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The company accused by city officials of providing substandard buses and charging stations for the Albuquerque Rapid Transit project and failing to meet its contractual obligations said Wednesday that it’s working overtime to resolve the issues.
“Our team in California and the team we have on the ground in Albuquerque will address every identified issue and deliver the world class buses we are known for,” Macy Neshati, senior vice president with BYD America, said in a statement late Wednesday. “Taxpayers will not pay a dime until we do.”
The company, also known as Build Your Dreams, issued a lengthy statement in response to revelations made Tuesday by Mayor Tim Keller and Lawrence Rael, the city’s chief operating officer.
During a news conference at City Hall, Keller and Rael outlined a series of problems with the controversial project that will keep ART from launching for the foreseeable future. Those issues include numerous problems with the nine 60-foot articulated battery electric buses that have been delivered and the company’s failure to deliver an additional 11 buses by the Oct. 4 date set forth in the contract.
Rael also detailed many of the problems with ART during a separate conference call with the Journal’s editorial board.
Neshati said in his statement that BYD is working closely with a city inspector who has been working at the company’s California plant since production began to review each bus before it is delivered.
He said the company knows there are issues with the schedule and with items identified by the city and added that the company is working to address those issues.
“BYD is committed to manufacturing and delivering world-class electric vehicles with cutting-edge battery technologies,” Neshati said. “And where we’ve fallen short with ART, we will put the resources in place to make it right. Our commitment is simple: any concerns that the city has will be fixed, and we won’t rest until we’ve exceeded the city’s expectations.”
Rick DeReyes, a spokesman for the city, said the inspector referred to by BYD is actually a city contractor monitoring the construction of the ART buses. But he said that doesn’t mean the inspector is able to see everything that happens with production at every moment.
Nevertheless, the city welcomed BYD’s pledge to fix the problems.
“The city of Albuquerque is equally committed to resolving the issues with the buses and chargers with BYD America, and we’re looking forward to getting the job done right,” DeReyes said.
Among the problems outlined by the city:
• The buses have not gone through the certification process in Altoona, Pa., which is required for the city to be reimbursed for them by the federal government. Rael said one of the ART buses put through the certification process didn’t pass.
• Some of the buses can’t be charged because the charging system doesn’t work.
• Axles on the buses are leaking oil.
• A third-party certification officer wouldn’t certify the chargers that have been installed. “The chargers themselves are not operable because they’ve used what looks like Chinese equipment and probably a different standard for how they built these boxes,” Rael said.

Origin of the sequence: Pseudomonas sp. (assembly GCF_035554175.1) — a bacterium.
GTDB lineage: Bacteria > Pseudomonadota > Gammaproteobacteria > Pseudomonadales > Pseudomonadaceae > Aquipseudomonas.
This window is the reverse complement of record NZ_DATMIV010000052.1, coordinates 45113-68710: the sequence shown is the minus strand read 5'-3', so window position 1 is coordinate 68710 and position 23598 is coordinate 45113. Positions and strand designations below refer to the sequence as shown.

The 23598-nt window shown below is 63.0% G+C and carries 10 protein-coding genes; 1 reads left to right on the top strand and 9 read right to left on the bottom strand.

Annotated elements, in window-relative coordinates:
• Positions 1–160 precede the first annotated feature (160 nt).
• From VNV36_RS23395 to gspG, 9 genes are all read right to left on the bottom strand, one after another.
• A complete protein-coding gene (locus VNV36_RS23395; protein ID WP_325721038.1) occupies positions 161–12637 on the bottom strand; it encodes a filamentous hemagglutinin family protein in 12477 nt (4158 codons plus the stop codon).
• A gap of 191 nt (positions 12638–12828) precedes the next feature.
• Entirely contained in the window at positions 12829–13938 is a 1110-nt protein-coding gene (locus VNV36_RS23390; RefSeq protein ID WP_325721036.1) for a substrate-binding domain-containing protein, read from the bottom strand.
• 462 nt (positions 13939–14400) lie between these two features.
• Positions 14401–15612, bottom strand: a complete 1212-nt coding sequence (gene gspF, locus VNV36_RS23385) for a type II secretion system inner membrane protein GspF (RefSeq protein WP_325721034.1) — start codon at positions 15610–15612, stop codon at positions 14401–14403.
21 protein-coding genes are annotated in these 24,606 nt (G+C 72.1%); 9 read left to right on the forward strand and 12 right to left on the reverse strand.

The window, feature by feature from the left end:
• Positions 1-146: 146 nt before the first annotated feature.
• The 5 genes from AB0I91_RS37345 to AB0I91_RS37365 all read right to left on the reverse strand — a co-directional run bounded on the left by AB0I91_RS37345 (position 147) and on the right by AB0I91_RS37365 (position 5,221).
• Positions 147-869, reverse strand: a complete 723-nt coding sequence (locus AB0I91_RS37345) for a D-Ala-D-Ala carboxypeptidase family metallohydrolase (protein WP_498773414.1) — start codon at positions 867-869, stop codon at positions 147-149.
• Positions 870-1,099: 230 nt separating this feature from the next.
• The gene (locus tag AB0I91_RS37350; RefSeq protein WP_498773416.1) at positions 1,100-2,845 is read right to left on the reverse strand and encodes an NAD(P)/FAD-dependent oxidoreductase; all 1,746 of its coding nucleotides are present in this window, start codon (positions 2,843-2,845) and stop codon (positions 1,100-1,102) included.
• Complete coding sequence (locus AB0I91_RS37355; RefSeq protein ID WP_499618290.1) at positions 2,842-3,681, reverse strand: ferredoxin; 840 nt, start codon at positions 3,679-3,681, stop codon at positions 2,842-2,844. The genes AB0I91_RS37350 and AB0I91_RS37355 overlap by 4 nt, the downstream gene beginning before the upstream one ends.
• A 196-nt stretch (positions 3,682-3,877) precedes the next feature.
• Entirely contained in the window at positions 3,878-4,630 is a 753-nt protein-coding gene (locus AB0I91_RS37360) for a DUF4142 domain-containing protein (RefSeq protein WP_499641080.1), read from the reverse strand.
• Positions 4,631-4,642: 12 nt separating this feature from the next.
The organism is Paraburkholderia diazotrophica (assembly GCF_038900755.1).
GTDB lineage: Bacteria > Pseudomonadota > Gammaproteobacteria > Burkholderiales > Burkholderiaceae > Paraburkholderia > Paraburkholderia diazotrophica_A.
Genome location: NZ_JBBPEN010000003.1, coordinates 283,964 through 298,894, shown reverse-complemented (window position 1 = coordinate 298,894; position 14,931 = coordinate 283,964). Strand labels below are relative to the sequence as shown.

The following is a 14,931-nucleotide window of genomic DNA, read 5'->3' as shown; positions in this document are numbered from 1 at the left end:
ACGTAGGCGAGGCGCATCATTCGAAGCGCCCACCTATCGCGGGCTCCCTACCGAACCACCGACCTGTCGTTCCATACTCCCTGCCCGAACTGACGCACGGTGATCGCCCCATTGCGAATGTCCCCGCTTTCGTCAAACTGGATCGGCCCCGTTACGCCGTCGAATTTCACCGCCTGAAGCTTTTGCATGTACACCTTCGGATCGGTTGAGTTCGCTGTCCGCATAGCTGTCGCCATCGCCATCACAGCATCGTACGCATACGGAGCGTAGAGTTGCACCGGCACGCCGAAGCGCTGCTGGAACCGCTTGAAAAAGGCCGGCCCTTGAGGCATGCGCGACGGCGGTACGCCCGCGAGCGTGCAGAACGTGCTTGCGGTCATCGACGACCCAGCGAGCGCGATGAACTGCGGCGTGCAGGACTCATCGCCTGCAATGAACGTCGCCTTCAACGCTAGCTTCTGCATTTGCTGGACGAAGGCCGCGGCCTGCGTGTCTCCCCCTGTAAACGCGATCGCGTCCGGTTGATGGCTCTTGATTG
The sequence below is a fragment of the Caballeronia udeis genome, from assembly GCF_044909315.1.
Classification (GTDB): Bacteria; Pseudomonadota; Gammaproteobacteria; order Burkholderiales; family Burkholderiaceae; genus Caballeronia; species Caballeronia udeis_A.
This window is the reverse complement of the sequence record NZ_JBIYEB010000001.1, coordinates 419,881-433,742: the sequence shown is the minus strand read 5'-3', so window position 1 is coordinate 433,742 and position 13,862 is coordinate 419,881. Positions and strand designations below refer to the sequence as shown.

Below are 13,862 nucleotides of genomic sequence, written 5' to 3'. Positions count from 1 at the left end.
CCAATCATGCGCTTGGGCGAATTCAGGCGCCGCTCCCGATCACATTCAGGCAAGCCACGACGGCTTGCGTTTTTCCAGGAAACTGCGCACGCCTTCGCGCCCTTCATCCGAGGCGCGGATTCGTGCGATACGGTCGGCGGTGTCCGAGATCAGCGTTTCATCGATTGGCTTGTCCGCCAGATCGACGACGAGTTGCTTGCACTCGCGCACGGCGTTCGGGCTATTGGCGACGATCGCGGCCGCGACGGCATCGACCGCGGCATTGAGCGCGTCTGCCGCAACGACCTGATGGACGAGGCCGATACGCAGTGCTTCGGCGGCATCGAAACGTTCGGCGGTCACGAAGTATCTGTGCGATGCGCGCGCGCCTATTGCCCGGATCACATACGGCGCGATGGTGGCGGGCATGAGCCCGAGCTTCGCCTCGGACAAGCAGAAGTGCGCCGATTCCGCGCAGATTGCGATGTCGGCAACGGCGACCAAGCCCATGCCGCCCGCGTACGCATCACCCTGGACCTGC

• Fully charged batteries on the buses are supposed to last for 275 miles, but testing the city has done indicates the charge is good for only 200 miles, which means the city will need additional buses for ART unless that problem is resolved.
• Roughly 23 to 24 issues have been detected with each of the buses, although not all of the problems are major. They include things like inconsistency in the locations of restraint belts used to keep wheelchairs locked in place and cracking and separation with the battery cages that house the bus batteries.
While the company didn’t dispute most of the findings, it did point out that the same types of chargers are being used in other cities.
“Our buses will be approved by the Federal Transportation Administration when Altoona testing recommences, and our charging infrastructure will comply with the city’s requirements,” Neshati said. “These units are currently functioning in Albuquerque as they are in states such as California, Washington, Oregon and others.”
Rael also had noted that the city under Richard Berry’s administration had rented generators to charge bus batteries. He said the Keller administration stopped that practice when an inspector advised them that using generators could compromise the warranty on the equipment.
But BYD noted that all of its buses require the use of generator power for transit from the factory to communities where they will be used.
“No warranty will be compromised should the city of Albuquerque choose to continue charging with on-site generators,” the statement said.
A Chinese company, BYD launched its California operation in 2011 after Warren Buffett’s Berkshire Hathaway purchased a minority stake in the company. BYD calls itself the world’s leading manufacturer of electric buses.
ART has been billed as a project that will turn Central Avenue into a rapid transit corridor with a nine-mile stretch of bus-only lanes and bus stations. The project – and associated utility and road work – comes with a $135 million price tag.
The city has been banking on $75 million from the Federal Transit Administration’s Capital Investment Program for the project, but that funding agreement has not yet been signed.
ART will be the first of its kind, all-electric bus rapid transit in the U.S. In November, the Institute for Transportation and Development Policy awarded ART its Gold Standard for Bus Rapid Transit systems.
During Tuesday’s press conference, Keller and Rael also talked about design and construction problems along the ART corridor.